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The Dictator (2012)

R | | Comedy | 16 May 2012 (USA)
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2:33 | Trailer

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The heroic story of a dictator who risked his life to ensure that democracy would never come to the country he so lovingly oppressed.

Director:

Larry Charles
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Popularity
1,517 ( 37)
1 win & 1 nomination. See more awards »

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Cast

Cast overview, first billed only:
Sacha Baron Cohen ... Aladeen / Efawadh
Sayed Badreya ... Omar
Rocky Citron Rocky Citron ... Baby Aladeen
Liam Campora Liam Campora ... Aladeen Age 6
Aasif Mandvi ... Doctor
Rizwan Manji ... Patient
Rick Chambers Rick Chambers ... Newscaster Voiceover (voice)
Elsayed Mohamed Elsayed Mohamed ... Wadiyan Olympic Official
Adeel Akhtar ... Maroush
Horatio Sanz ... Aide on Balcony
Ben Kingsley ... Tamir
Elena Goode ... Virgin Guard
Nazanin Homa ... Virgin Guard (as Naz Homa)
Dawn Jackson Dawn Jackson ... Virgin Guard (as Dawn Zimniak)
Victoria Beltran Victoria Beltran ... Virgin Guard
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Storyline

The Republic of Wadiya is ruled by an eccentric and oppressive leader named Hafez Aladeen. Aladeen is summoned to New York to a UN assembly to address concerns about his country's nuclear weapons program, but the trip goes awry. Written by Sam

Plot Summary | Plot Synopsis

Genres:

Comedy

Motion Picture Rating (MPAA)

Rated R for strong crude and sexual content, brief male nudity, language and some violent images | See all certifications »

Parents Guide:

View content advisory »
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Details

Country:

USA

Language:

English | Hebrew | Arabic

Release Date:

16 May 2012 (USA) See more »

Also Known As:

Finchley's Dream See more »

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Box Office

Budget:

$65,000,000 (estimated)

Opening Weekend USA:

$17,435,092, 20 May 2012, Wide Release

Gross USA:

$59,650,222

Cumulative Worldwide Gross:

$179,379,533
See more on IMDbPro »

Company Credits

Show more on IMDbPro »

Technical Specs

Runtime:

| (unrated)

Sound Mix:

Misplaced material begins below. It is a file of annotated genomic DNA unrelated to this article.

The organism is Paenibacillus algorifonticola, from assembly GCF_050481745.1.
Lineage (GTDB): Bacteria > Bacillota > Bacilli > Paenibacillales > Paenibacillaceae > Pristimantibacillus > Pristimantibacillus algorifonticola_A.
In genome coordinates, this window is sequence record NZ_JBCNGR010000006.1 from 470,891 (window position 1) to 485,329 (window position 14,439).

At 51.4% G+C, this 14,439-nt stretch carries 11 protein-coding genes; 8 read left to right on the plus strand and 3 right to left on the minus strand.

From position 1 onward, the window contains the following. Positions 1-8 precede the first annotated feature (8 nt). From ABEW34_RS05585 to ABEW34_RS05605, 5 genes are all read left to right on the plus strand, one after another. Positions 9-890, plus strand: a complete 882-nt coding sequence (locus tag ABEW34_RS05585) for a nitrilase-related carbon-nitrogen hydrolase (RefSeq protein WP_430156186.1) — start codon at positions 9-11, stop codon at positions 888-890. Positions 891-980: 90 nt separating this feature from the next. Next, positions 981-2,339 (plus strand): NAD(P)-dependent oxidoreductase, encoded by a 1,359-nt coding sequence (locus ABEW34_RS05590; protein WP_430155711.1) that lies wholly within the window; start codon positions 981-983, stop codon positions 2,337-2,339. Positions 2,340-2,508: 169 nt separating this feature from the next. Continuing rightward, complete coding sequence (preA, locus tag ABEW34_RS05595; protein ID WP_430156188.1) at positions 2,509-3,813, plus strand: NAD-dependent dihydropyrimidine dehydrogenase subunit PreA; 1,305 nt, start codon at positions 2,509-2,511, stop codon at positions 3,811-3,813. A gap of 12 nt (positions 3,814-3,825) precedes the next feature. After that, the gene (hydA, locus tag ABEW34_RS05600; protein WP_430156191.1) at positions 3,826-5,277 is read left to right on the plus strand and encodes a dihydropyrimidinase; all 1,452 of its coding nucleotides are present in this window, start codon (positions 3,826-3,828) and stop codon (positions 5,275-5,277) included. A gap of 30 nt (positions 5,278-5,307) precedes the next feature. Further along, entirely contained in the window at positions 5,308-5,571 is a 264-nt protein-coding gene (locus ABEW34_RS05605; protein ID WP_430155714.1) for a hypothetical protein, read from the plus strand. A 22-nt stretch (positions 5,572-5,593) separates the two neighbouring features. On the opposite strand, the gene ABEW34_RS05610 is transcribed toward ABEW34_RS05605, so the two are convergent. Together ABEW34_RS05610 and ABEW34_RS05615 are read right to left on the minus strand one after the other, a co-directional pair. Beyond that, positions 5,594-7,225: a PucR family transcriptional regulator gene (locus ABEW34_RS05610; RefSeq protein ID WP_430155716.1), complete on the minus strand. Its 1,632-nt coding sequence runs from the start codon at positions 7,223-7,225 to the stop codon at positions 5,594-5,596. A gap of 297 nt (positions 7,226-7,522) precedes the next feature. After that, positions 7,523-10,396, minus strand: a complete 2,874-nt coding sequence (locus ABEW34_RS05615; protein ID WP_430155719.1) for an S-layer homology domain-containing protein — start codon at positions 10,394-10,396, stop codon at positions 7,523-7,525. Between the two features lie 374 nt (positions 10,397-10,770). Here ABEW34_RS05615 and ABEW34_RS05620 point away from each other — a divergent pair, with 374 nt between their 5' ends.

Dolby Digital | Datasat | SDDS

Color:

Color

Aspect Ratio:

2.39 : 1
See full technical specs »
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Did You Know?

Trivia

Garry Shandling: Uncredited, as a health inspector. See more »

Goofs

When Aladeen accidentally shoots his guard, the slide on his gun is clearly shown locked back, indicating it is empty. Moments later, he shoots the gun again. See more »

Quotes

General Aladeen: Hey let's go, I don't want to miss the finale of the Real Housewives Of Jahalavakalinda!
See more »

Crazy Credits

Extra scenes during the end credits, including making-of moments. See more »

Alternate Versions

Unrated version - 99mins See more »

Connections

Referenced in The Cinema Snob: Anthropophagus (2012) See more »

Soundtracks

Battle Without Honor or Humanity
Written & Performed by Tomoyasu Hotei
Courtesy of IRC2 Corporation/Toshiba EMI Limited
Under License from EMI Film & Television Music
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Frequently Asked Questions

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User Reviews

 
Woody Allen, Peter Sellers, Sacha Baron Cohen
20 May 2012 | by Br007See all my reviews

The non-stop jokes, off-color humor, slapstick and under 90 minute running time of "The Dictator" hearkens back to early Woody Allen gems like "What's Up Tiger Lily," "Take The Money and Run," "Bananas," and "Love and Death. And, in the world of comedy, that's quite a compliment.

Like Cohen, Allen's first films were often misunderstood. Some folks just did not get the joke. Many still don't get it today. The object of comedy has always been to take down the high and mighty by whatever means necessary. And, if you happen to be a Middle Eastern despot, you will find much to be offended by here. But, as Allen often did as well, Cohen uses racial and gender stereotypes to shine a light on people's attitudes, and that's likely to put off others as well. That's fine. Some comedy just isn't for everyone.

While his writing style owes much to Allen, his acting chops are also influenced heavily by one of Britain's greatest comics, Peter Sellers. You can see it in his outrageous accents and in his ridiculous pratfalls. Like Sellers, Cohen is fearless in his characterizations and, again, like Sellers, there will be those who will take offense in this. Again, not for everyone. But, if you laughed your butt off at Sellers' simpleton Indian character destroying a Hollywood party, you will be laughing here too.

And that's what we're talking about; laughs. Not every joke works. Many fall flat. But the film starts off fast and furious with a rapid succession of gags, most of which work hilariously, settles down for a bit and then takes off again, literally. His verbal sparring with co-star Jason Mantzoukas is one of the highlights as are many of the fun cameo appearances and a running joke about his name that I will not reveal here. There are many great sight gags that are easily missed and the appearance of his Efawadh character at the U.N. channels a scene right out of Allen's "Sleeper." There's a few scatological and sex jokes also (one about excrement, one about urination, one about masturbation, several about body parts), and these, if you ask me, are the low point of the film (except a child birth scene that's as funny as it is outrageous). But, the bodily fluid gags, so rampant in comedy films today, are actually few and far between. And there's a bit of a message, too.

We're not dealing with "Citizen Kane" here. But, then, this film made me laugh much more.


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